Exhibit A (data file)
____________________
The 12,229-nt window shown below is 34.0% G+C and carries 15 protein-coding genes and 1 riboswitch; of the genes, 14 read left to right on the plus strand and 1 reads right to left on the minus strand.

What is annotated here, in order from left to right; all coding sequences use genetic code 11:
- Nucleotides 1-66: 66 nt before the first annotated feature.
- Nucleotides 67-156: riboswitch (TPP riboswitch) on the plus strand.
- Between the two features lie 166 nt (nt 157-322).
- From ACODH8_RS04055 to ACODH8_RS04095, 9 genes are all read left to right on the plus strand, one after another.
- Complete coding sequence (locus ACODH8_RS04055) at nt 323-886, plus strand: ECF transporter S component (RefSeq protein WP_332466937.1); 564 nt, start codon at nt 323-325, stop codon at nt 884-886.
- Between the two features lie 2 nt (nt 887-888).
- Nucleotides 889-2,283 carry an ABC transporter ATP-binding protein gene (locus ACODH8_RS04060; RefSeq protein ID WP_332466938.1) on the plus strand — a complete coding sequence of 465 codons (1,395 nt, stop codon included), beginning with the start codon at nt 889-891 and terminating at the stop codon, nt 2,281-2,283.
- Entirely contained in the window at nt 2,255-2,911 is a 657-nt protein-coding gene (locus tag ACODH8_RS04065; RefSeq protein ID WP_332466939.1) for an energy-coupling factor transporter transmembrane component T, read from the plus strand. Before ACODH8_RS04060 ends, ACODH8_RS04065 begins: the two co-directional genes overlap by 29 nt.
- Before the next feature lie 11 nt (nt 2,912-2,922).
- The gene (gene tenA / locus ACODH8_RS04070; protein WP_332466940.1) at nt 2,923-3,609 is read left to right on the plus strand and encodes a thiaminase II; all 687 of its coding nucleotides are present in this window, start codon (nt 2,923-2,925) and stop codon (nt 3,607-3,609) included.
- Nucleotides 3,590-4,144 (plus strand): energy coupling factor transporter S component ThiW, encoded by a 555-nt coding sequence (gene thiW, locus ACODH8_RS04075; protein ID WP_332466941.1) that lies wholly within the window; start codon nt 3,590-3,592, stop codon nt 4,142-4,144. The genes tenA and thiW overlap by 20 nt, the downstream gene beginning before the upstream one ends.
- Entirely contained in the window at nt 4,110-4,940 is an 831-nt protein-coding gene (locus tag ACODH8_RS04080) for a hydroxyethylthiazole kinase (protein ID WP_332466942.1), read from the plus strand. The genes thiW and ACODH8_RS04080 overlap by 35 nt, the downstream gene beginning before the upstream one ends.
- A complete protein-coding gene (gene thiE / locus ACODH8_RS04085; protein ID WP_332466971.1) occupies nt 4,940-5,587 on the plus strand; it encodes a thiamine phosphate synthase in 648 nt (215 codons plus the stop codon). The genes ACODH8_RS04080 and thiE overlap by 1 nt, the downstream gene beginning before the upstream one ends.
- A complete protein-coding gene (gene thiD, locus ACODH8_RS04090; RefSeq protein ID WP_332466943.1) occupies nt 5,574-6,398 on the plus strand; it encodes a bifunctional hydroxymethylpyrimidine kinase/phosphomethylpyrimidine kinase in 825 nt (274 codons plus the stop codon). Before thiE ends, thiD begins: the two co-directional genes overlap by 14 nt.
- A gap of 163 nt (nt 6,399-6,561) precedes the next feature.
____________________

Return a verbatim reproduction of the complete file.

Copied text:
The 12,229-nt window shown below is 34.0% G+C and carries 15 protein-coding genes and 1 riboswitch; of the genes, 14 read left to right on the plus strand and 1 reads right to left on the minus strand.

What is annotated here, in order from left to right; all coding sequences use genetic code 11:
- Nucleotides 1-66: 66 nt before the first annotated feature.
- Nucleotides 67-156: riboswitch (TPP riboswitch) on the plus strand.
- Between the two features lie 166 nt (nt 157-322).
- From ACODH8_RS04055 to ACODH8_RS04095, 9 genes are all read left to right on the plus strand, one after another.
- Complete coding sequence (locus ACODH8_RS04055) at nt 323-886, plus strand: ECF transporter S component (RefSeq protein WP_332466937.1); 564 nt, start codon at nt 323-325, stop codon at nt 884-886.
- Between the two features lie 2 nt (nt 887-888).
- Nucleotides 889-2,283 carry an ABC transporter ATP-binding protein gene (locus ACODH8_RS04060; RefSeq protein ID WP_332466938.1) on the plus strand — a complete coding sequence of 465 codons (1,395 nt, stop codon included), beginning with the start codon at nt 889-891 and terminating at the stop codon, nt 2,281-2,283.
- Entirely contained in the window at nt 2,255-2,911 is a 657-nt protein-coding gene (locus tag ACODH8_RS04065; RefSeq protein ID WP_332466939.1) for an energy-coupling factor transporter transmembrane component T, read from the plus strand. Before ACODH8_RS04060 ends, ACODH8_RS04065 begins: the two co-directional genes overlap by 29 nt.
- Before the next feature lie 11 nt (nt 2,912-2,922).
- The gene (gene tenA / locus ACODH8_RS04070; protein WP_332466940.1) at nt 2,923-3,609 is read left to right on the plus strand and encodes a thiaminase II; all 687 of its coding nucleotides are present in this window, start codon (nt 2,923-2,925) and stop codon (nt 3,607-3,609) included.
- Nucleotides 3,590-4,144 (plus strand): energy coupling factor transporter S component ThiW, encoded by a 555-nt coding sequence (gene thiW, locus ACODH8_RS04075; protein ID WP_332466941.1) that lies wholly within the window; start codon nt 3,590-3,592, stop codon nt 4,142-4,144. The genes tenA and thiW overlap by 20 nt, the downstream gene beginning before the upstream one ends.
- Entirely contained in the window at nt 4,110-4,940 is an 831-nt protein-coding gene (locus tag ACODH8_RS04080) for a hydroxyethylthiazole kinase (protein ID WP_332466942.1), read from the plus strand. The genes thiW and ACODH8_RS04080 overlap by 35 nt, the downstream gene beginning before the upstream one ends.
- A complete protein-coding gene (gene thiE / locus ACODH8_RS04085; protein ID WP_332466971.1) occupies nt 4,940-5,587 on the plus strand; it encodes a thiamine phosphate synthase in 648 nt (215 codons plus the stop codon). The genes ACODH8_RS04080 and thiE overlap by 1 nt, the downstream gene beginning before the upstream one ends.
- A complete protein-coding gene (gene thiD, locus ACODH8_RS04090; RefSeq protein ID WP_332466943.1) occupies nt 5,574-6,398 on the plus strand; it encodes a bifunctional hydroxymethylpyrimidine kinase/phosphomethylpyrimidine kinase in 825 nt (274 codons plus the stop codon). Before thiE ends, thiD begins: the two co-directional genes overlap by 14 nt.
- A gap of 163 nt (nt 6,399-6,561) precedes the next feature.